It's no secret that I have a deep love for the work that Chabad does, and am always moved by the love I feel at the events and holiday celebrations they throw for the community. It's not a lifestyle I embrace personally, or fully understand, but there's a warmth that is beautiful and a deep, mystical understanding of ritual, relationships and our purpose in life that has shaped my own Judaism.
On Wednesday night, 120 women and girls - sisters, mothers, daughters, friends, some religious, some secular - got together for a Mega Challah Bake at the JCC in Springfield. Challah, for those who are not familiar, is the braided bread Jewish families eat on Shabbat and on holidays. To smell it cooking in your own oven as the skies darken on Friday night is pretty amazing. To watch the hands of grandmothers and granddaughters working side by side, helping each other with each step of the mixing, kneading and braiding touched my heart.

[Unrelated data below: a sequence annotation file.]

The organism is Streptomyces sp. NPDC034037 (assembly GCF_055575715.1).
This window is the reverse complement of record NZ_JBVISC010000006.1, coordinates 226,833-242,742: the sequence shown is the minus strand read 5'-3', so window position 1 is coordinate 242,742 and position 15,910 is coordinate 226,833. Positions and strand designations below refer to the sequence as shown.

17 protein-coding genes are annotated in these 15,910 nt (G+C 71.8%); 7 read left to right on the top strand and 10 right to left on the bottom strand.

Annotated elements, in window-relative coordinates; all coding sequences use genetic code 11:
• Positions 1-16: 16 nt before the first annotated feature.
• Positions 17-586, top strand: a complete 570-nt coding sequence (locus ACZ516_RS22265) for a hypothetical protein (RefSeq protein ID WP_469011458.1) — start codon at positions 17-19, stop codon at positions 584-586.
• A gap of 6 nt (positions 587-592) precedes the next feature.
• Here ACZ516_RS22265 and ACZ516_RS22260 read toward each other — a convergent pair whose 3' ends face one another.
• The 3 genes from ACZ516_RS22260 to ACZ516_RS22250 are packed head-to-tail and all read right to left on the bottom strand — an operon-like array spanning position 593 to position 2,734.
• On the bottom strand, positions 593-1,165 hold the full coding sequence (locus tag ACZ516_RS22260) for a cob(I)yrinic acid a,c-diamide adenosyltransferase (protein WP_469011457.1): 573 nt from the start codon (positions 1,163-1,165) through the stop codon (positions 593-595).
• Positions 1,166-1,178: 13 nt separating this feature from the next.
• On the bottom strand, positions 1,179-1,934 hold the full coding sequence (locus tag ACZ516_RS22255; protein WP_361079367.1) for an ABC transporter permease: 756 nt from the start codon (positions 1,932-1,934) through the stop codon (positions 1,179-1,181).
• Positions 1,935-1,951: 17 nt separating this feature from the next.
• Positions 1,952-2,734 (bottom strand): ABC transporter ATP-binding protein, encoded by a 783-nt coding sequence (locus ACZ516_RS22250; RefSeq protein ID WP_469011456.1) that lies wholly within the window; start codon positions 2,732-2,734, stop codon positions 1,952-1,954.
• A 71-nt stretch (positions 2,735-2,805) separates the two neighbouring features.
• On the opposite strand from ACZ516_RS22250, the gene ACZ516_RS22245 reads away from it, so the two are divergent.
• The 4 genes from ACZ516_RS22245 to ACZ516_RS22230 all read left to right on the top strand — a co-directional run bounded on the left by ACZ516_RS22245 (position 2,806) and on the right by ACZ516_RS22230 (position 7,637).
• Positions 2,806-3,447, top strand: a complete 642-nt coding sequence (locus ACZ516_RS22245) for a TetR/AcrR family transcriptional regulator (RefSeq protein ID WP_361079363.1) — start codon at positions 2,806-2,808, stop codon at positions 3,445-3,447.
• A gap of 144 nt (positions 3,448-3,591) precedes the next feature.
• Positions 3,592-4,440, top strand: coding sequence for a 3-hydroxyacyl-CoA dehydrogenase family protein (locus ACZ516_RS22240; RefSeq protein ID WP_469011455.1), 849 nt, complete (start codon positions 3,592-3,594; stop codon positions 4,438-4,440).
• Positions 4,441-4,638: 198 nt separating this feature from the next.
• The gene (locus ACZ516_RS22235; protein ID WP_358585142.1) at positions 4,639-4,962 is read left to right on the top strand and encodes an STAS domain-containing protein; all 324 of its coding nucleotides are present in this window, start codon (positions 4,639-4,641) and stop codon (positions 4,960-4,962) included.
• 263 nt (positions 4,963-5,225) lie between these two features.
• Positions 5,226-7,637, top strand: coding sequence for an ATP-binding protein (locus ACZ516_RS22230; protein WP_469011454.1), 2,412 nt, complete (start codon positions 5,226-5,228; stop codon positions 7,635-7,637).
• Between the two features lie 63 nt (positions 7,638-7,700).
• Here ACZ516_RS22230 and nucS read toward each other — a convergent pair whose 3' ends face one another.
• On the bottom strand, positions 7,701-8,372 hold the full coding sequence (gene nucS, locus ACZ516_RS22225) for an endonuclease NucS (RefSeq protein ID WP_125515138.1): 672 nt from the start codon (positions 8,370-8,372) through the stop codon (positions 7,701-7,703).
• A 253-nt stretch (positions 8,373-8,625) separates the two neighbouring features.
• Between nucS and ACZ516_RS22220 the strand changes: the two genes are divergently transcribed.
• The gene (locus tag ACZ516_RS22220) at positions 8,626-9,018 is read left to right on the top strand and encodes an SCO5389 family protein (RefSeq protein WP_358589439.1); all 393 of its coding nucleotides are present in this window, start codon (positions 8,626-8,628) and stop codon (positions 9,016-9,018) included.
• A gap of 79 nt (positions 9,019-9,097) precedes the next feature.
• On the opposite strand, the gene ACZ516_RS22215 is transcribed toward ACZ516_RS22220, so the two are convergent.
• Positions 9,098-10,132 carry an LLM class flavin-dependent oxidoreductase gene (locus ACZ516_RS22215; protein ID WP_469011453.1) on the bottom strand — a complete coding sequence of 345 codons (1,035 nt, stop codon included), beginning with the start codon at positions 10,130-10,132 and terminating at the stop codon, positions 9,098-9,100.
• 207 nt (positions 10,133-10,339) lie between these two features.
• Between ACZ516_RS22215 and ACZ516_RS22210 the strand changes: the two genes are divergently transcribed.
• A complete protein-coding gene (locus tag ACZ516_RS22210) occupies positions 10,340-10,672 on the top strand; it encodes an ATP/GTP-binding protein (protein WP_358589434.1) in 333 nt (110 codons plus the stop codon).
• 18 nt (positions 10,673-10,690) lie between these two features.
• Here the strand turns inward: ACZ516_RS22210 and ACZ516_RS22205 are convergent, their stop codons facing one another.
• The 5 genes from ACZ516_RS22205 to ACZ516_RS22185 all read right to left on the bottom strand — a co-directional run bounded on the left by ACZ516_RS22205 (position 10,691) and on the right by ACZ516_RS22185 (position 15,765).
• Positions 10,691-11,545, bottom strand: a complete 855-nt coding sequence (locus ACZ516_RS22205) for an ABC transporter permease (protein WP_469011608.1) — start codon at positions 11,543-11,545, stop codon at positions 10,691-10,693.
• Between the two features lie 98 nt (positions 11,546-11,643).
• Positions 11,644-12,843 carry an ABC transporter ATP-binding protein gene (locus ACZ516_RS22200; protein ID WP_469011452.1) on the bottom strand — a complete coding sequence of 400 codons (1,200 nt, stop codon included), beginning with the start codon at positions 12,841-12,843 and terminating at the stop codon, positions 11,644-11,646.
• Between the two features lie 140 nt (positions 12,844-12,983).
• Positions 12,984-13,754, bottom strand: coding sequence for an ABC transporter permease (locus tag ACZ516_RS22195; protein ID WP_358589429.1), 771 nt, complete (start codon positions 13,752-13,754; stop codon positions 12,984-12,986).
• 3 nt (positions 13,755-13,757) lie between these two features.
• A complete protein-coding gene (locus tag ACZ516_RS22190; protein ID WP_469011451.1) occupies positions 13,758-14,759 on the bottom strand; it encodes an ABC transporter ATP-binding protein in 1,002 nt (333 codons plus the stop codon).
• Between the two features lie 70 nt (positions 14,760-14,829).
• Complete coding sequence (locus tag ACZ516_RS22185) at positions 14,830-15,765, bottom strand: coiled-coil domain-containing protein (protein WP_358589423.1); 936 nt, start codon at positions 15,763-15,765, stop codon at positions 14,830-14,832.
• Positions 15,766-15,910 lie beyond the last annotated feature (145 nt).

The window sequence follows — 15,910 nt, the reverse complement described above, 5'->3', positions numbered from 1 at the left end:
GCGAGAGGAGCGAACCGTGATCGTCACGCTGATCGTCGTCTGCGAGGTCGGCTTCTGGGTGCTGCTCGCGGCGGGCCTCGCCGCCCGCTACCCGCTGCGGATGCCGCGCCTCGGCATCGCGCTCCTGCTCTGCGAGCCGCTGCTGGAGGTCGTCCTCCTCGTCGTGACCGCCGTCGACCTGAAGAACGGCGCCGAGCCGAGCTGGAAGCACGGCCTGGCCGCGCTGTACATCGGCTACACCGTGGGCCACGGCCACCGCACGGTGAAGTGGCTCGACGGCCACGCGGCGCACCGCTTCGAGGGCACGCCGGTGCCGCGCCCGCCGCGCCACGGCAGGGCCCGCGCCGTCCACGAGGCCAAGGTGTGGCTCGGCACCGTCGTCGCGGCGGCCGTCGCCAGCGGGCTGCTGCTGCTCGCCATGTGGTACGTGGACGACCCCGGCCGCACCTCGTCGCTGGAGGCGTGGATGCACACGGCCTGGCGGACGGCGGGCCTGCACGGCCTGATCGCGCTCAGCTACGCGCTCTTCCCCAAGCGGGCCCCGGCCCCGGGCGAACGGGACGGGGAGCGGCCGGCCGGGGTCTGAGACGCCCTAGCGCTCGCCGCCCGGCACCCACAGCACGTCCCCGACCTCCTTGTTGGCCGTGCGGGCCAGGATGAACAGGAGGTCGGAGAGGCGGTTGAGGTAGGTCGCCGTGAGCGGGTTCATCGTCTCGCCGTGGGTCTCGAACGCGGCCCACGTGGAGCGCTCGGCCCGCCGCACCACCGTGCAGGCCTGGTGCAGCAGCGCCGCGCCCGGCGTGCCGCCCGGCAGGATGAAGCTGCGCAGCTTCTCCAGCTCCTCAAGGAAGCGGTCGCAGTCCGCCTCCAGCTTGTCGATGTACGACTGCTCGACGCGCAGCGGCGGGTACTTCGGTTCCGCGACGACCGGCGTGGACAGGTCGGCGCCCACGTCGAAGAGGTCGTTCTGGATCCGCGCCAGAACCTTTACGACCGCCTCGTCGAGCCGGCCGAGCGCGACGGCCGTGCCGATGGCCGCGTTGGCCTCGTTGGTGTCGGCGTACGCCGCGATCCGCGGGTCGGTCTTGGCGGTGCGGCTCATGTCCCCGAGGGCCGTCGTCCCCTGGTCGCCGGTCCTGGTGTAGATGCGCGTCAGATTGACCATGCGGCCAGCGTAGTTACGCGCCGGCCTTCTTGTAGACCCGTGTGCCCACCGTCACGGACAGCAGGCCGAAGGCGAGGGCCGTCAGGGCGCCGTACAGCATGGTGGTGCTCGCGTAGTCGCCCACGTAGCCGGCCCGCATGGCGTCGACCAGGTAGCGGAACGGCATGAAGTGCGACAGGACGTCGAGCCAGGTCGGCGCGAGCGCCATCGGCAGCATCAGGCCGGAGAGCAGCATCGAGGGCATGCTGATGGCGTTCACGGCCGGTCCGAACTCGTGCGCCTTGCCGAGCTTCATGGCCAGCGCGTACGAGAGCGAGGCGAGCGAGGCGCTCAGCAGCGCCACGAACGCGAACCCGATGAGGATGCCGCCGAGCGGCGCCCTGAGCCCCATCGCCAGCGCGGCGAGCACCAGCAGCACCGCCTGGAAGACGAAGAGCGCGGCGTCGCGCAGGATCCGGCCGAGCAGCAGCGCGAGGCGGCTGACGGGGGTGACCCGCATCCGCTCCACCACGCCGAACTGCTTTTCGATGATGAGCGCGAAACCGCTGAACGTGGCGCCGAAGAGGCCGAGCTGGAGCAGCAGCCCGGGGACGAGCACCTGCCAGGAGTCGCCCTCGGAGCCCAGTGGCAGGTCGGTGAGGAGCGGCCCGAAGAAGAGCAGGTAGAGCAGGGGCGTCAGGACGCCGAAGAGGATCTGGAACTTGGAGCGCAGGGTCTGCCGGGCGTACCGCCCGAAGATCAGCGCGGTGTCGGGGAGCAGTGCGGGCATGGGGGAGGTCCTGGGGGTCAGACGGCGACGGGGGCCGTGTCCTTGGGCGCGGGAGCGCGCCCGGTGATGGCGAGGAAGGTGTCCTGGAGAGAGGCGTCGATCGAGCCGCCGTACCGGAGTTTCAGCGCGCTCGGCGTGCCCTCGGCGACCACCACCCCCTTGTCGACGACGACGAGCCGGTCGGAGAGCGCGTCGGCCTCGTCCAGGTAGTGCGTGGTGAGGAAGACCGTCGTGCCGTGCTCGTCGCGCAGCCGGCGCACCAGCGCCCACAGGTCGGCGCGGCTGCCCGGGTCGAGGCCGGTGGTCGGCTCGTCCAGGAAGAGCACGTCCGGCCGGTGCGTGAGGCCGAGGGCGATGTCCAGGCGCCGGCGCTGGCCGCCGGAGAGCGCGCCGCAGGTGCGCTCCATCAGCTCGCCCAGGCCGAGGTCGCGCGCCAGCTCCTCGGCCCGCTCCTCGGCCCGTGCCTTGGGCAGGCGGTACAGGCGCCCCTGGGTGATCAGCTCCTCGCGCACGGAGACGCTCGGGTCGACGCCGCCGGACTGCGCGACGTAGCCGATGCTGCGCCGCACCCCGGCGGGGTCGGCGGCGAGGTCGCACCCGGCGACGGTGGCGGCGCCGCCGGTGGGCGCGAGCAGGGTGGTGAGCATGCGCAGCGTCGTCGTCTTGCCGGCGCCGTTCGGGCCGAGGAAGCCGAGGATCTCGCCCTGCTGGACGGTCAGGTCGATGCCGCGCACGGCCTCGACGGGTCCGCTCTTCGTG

Some dusted their challahs with egg and poppy seeds, others went for cinnamon and raisins, and a few for a more savory mix of zatar and crispy onion bits. Some made three braids, others six, others made round holidays traditional for Rosh Hashanah, the Jewish New Year that starts the evening of September 9th. As a photographer of Jewish rituals, I am easily moved by how the simplest of things, like baking bread, has so much more meaning when done with friends, sisters, mothers, daughters and grandmothers. Connection makes everything richer. In the chaos of modern life, to carve out time for each other is part of this season's work of reflection and 'teshuvah.' It's what I've always gained from Chabad classes and events - spiritual food for the hunger I feel for wholeness, balance and purpose, alone and in community. How easy it is to lose this focus in the frenzy of living and working, and how lucky we are that the High Holidays come around every year to allow us to look at where we've 'missed the mark' in the year ending and explore where we want to make changes in the New Year.